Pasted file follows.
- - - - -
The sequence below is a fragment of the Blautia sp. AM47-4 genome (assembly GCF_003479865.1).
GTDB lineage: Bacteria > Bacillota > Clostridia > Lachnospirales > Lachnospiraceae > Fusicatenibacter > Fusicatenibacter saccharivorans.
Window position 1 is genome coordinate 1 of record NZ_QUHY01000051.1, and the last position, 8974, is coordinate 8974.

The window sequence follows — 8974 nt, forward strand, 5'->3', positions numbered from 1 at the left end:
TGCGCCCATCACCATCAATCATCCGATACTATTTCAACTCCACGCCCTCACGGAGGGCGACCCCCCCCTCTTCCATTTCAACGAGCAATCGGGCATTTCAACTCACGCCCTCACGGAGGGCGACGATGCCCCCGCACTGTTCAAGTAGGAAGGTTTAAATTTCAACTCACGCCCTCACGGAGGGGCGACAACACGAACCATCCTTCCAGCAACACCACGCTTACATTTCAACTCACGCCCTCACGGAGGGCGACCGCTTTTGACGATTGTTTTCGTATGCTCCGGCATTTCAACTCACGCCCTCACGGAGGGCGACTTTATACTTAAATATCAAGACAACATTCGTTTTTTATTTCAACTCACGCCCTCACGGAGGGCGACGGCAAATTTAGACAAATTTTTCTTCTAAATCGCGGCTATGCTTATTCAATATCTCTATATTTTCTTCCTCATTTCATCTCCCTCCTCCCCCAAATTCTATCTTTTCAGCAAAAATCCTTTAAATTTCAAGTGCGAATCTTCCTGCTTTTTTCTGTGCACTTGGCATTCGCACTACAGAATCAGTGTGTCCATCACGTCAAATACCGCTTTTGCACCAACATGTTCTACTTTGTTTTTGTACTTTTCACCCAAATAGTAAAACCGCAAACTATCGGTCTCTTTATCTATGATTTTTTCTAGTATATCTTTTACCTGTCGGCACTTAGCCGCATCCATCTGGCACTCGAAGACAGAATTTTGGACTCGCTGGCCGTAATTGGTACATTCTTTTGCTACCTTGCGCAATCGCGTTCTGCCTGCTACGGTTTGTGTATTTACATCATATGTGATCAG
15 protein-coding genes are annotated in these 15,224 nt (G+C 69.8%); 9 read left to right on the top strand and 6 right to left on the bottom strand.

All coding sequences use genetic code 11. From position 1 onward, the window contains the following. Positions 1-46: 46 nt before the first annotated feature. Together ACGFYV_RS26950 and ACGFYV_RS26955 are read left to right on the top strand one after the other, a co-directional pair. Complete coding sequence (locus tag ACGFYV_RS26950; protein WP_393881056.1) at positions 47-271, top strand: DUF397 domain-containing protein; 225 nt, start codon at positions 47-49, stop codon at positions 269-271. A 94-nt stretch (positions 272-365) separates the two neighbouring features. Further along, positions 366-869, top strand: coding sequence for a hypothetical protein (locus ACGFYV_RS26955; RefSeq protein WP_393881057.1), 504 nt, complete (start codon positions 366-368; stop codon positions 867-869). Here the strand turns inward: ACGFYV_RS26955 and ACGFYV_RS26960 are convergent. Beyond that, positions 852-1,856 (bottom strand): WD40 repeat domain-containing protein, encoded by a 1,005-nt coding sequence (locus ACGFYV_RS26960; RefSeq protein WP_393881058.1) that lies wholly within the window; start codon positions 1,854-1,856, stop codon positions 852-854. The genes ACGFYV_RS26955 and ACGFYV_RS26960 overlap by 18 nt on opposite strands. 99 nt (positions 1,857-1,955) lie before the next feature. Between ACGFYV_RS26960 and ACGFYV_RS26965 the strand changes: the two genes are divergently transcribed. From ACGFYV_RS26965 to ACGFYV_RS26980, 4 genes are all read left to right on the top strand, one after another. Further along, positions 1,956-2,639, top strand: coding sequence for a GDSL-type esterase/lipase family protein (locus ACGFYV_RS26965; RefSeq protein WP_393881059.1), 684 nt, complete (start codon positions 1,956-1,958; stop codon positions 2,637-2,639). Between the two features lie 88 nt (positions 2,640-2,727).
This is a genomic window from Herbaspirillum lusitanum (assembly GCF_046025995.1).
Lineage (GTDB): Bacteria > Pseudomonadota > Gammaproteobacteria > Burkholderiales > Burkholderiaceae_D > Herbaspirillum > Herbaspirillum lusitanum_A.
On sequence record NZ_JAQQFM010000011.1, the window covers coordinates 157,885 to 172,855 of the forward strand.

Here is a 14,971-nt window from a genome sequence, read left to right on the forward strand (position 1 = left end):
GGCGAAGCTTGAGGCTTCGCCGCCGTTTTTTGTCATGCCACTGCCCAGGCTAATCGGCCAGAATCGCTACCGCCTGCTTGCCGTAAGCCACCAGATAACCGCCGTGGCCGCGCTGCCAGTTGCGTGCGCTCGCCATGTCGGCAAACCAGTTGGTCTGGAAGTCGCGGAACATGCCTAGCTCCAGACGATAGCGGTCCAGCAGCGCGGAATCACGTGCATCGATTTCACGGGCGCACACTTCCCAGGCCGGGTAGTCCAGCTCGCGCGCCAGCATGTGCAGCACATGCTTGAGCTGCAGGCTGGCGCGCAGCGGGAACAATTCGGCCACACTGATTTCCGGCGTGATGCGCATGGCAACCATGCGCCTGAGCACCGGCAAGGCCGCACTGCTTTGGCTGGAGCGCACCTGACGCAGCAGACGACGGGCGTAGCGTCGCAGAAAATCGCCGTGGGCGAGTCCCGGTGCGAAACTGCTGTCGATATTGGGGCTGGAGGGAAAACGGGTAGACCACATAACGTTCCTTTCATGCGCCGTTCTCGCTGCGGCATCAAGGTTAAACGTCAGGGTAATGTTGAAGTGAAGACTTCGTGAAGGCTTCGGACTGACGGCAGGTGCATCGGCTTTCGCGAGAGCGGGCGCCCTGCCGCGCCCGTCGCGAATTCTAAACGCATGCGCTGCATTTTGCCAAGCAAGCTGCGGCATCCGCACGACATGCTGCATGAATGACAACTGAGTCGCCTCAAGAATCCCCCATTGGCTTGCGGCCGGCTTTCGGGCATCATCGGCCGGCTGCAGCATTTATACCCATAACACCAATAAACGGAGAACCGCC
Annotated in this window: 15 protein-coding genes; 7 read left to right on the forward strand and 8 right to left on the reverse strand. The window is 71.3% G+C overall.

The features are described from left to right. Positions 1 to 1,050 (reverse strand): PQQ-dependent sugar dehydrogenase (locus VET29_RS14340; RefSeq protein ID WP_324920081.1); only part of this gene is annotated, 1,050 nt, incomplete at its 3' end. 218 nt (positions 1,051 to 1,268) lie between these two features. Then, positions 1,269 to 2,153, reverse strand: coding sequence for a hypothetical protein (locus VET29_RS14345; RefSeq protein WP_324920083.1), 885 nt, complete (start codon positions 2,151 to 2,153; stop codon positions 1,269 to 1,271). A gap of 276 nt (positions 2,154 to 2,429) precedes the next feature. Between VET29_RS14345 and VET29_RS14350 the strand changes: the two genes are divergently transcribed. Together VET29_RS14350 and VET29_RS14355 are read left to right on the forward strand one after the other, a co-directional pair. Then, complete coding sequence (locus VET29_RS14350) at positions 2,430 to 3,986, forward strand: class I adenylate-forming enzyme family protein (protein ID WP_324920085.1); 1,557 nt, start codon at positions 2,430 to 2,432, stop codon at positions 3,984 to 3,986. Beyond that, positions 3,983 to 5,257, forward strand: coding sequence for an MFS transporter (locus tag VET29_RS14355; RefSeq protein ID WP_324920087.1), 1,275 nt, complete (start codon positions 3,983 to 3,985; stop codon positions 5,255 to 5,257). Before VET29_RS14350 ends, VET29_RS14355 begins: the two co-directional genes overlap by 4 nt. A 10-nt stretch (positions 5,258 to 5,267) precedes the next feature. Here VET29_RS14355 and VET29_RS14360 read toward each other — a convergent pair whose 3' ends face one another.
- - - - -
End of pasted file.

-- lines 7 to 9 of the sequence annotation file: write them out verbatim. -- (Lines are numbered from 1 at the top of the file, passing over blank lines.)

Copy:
All coding sequences use genetic code 11. From position 1 onward, the window contains the following. Positions 1-46: 46 nt before the first annotated feature. Together ACGFYV_RS26950 and ACGFYV_RS26955 are read left to right on the top strand one after the other, a co-directional pair. Complete coding sequence (locus tag ACGFYV_RS26950; protein WP_393881056.1) at positions 47-271, top strand: DUF397 domain-containing protein; 225 nt, start codon at positions 47-49, stop codon at positions 269-271. A 94-nt stretch (positions 272-365) separates the two neighbouring features. Further along, positions 366-869, top strand: coding sequence for a hypothetical protein (locus ACGFYV_RS26955; RefSeq protein WP_393881057.1), 504 nt, complete (start codon positions 366-368; stop codon positions 867-869). Here the strand turns inward: ACGFYV_RS26955 and ACGFYV_RS26960 are convergent. Beyond that, positions 852-1,856 (bottom strand): WD40 repeat domain-containing protein, encoded by a 1,005-nt coding sequence (locus ACGFYV_RS26960; RefSeq protein WP_393881058.1) that lies wholly within the window; start codon positions 1,854-1,856, stop codon positions 852-854. The genes ACGFYV_RS26955 and ACGFYV_RS26960 overlap by 18 nt on opposite strands. 99 nt (positions 1,857-1,955) lie before the next feature. Between ACGFYV_RS26960 and ACGFYV_RS26965 the strand changes: the two genes are divergently transcribed. From ACGFYV_RS26965 to ACGFYV_RS26980, 4 genes are all read left to right on the top strand, one after another. Further along, positions 1,956-2,639, top strand: coding sequence for a GDSL-type esterase/lipase family protein (locus ACGFYV_RS26965; RefSeq protein WP_393881059.1), 684 nt, complete (start codon positions 1,956-1,958; stop codon positions 2,637-2,639). Between the two features lie 88 nt (positions 2,640-2,727).
This is a genomic window from Herbaspirillum lusitanum (assembly GCF_046025995.1).
Lineage (GTDB): Bacteria > Pseudomonadota > Gammaproteobacteria > Burkholderiales > Burkholderiaceae_D > Herbaspirillum > Herbaspirillum lusitanum_A.